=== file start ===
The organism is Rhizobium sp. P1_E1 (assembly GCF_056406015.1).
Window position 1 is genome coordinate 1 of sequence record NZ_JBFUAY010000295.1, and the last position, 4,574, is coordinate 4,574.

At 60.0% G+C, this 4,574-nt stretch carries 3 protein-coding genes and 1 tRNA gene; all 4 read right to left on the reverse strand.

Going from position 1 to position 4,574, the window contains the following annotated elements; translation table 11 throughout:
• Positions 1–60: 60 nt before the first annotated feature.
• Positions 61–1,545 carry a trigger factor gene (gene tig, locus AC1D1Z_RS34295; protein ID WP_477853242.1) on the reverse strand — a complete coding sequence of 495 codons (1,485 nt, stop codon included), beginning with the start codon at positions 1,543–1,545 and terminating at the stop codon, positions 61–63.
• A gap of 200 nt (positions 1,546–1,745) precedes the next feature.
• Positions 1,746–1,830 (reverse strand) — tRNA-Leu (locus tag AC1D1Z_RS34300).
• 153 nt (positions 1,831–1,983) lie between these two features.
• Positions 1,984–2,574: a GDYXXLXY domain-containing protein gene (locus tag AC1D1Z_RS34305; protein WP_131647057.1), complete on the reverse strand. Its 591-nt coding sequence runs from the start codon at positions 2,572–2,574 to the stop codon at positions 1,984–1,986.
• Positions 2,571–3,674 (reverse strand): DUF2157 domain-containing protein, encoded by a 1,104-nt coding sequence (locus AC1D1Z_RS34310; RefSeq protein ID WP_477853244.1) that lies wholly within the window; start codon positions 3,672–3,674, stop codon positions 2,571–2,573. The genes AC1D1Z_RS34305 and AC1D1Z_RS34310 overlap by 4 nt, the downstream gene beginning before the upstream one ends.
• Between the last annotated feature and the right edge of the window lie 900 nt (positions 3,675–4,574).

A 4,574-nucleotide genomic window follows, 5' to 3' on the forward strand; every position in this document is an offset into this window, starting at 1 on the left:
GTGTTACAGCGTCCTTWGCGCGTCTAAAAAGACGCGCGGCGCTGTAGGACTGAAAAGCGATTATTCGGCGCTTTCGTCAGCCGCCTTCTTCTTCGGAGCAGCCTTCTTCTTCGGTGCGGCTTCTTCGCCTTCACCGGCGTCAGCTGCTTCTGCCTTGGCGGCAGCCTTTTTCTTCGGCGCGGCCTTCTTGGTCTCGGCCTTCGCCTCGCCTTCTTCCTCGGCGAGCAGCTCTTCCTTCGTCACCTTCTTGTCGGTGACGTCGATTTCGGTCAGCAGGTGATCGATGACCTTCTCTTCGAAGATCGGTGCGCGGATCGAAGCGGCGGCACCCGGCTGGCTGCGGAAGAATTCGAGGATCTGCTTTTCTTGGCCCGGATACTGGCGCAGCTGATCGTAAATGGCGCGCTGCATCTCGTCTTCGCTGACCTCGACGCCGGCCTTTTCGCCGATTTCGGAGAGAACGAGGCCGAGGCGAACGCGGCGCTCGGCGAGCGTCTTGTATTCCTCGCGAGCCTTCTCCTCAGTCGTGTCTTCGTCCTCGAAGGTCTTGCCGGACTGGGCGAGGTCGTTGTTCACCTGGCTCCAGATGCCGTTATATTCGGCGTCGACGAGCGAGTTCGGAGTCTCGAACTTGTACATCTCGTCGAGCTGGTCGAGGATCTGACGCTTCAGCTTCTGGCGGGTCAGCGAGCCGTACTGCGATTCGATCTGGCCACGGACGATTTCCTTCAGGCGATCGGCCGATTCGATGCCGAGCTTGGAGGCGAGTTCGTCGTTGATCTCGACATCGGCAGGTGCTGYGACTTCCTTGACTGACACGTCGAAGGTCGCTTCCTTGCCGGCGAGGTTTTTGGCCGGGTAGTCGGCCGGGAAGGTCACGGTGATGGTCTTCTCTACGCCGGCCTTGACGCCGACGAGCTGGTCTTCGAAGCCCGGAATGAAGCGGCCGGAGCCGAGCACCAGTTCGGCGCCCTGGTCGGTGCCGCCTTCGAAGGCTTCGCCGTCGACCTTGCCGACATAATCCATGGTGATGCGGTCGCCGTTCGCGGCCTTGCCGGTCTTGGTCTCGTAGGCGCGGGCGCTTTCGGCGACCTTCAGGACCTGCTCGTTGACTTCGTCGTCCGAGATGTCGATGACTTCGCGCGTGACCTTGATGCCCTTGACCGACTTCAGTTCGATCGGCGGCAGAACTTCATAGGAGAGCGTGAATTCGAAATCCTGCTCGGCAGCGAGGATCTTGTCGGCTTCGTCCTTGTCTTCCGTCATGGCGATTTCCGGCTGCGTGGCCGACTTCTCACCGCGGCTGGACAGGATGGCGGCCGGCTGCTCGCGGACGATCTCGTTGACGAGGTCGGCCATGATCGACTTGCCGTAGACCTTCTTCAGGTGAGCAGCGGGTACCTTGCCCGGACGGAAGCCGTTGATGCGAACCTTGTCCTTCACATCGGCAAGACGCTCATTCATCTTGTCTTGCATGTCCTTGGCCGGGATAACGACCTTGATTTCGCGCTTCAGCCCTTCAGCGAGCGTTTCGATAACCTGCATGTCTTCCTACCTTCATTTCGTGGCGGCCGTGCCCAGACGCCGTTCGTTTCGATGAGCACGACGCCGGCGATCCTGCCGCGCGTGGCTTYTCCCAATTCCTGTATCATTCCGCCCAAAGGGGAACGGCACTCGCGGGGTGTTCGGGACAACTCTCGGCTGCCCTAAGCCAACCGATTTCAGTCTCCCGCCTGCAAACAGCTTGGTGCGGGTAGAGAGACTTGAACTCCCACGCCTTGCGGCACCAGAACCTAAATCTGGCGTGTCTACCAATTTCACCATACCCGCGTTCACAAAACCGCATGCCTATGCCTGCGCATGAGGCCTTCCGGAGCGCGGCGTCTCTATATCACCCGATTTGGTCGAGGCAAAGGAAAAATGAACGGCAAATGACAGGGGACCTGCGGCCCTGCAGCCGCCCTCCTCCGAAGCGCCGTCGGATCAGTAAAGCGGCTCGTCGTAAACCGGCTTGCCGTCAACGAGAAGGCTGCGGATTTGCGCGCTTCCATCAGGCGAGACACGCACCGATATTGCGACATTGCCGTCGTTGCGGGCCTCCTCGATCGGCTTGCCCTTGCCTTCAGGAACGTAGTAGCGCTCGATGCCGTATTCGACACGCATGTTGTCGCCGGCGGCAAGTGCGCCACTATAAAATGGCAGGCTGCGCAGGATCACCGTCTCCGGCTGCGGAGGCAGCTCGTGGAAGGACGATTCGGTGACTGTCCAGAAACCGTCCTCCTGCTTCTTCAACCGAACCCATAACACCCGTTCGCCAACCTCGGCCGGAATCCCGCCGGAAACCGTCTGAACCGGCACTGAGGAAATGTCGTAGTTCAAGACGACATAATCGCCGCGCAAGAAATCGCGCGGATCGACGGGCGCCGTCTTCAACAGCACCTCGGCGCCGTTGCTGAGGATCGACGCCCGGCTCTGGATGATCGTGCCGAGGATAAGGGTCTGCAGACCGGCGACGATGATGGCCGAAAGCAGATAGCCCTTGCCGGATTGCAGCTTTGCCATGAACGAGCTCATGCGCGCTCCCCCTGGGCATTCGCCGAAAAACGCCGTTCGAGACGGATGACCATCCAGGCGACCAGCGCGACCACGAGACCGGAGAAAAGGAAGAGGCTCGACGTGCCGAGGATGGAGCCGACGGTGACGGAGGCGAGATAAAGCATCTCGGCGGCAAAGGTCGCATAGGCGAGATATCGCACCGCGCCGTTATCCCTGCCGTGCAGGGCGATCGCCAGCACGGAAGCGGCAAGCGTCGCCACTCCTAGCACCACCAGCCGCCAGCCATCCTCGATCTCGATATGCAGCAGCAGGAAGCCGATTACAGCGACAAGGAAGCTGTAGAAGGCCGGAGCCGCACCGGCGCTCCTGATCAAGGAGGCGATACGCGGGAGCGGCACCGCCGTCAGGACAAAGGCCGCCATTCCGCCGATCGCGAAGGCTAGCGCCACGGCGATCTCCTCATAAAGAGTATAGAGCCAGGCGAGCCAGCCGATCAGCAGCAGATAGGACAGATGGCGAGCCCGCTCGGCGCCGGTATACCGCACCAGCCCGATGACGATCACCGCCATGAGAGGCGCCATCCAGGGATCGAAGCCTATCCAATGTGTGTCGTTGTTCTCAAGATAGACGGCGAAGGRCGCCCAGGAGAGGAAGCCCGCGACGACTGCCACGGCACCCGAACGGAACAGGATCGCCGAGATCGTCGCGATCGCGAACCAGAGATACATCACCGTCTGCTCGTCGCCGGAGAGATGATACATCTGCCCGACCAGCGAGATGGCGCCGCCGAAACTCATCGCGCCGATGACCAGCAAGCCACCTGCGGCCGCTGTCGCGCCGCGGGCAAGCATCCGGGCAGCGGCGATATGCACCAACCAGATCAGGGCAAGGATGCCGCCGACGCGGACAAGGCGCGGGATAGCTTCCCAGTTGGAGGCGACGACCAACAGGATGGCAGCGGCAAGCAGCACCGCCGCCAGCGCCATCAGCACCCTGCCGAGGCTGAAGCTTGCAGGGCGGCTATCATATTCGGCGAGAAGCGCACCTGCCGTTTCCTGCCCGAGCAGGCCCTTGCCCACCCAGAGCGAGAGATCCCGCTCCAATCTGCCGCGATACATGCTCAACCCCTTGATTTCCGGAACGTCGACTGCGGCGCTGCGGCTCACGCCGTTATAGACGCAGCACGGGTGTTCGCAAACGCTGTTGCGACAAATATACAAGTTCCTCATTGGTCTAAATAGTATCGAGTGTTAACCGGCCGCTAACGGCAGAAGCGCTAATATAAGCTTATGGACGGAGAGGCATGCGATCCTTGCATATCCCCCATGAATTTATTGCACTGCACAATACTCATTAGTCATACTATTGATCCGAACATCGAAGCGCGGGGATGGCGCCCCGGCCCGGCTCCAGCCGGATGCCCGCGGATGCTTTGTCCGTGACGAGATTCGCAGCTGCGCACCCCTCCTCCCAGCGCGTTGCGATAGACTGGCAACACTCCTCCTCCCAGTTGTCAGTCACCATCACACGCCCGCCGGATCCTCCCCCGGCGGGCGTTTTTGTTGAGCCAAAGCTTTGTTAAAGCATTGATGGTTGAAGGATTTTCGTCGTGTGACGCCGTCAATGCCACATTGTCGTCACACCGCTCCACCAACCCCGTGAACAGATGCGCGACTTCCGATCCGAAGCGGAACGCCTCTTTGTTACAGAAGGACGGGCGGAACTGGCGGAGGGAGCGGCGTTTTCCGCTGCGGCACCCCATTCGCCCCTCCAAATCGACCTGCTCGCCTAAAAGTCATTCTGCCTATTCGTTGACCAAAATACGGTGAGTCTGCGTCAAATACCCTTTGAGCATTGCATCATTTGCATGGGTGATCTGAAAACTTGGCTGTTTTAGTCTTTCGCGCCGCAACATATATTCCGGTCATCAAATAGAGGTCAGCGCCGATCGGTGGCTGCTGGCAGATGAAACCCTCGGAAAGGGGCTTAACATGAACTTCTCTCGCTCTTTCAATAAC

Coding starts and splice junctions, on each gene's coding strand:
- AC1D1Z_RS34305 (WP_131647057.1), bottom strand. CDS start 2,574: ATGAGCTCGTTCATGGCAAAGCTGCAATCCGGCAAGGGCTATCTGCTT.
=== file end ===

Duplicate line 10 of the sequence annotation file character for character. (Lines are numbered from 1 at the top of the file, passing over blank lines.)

• Positions 1,984–2,574: a GDYXXLXY domain-containing protein gene (locus tag AC1D1Z_RS34305; protein WP_131647057.1), complete on the reverse strand. Its 591-nt coding sequence runs from the start codon at positions 2,572–2,574 to the stop codon at positions 1,984–1,986.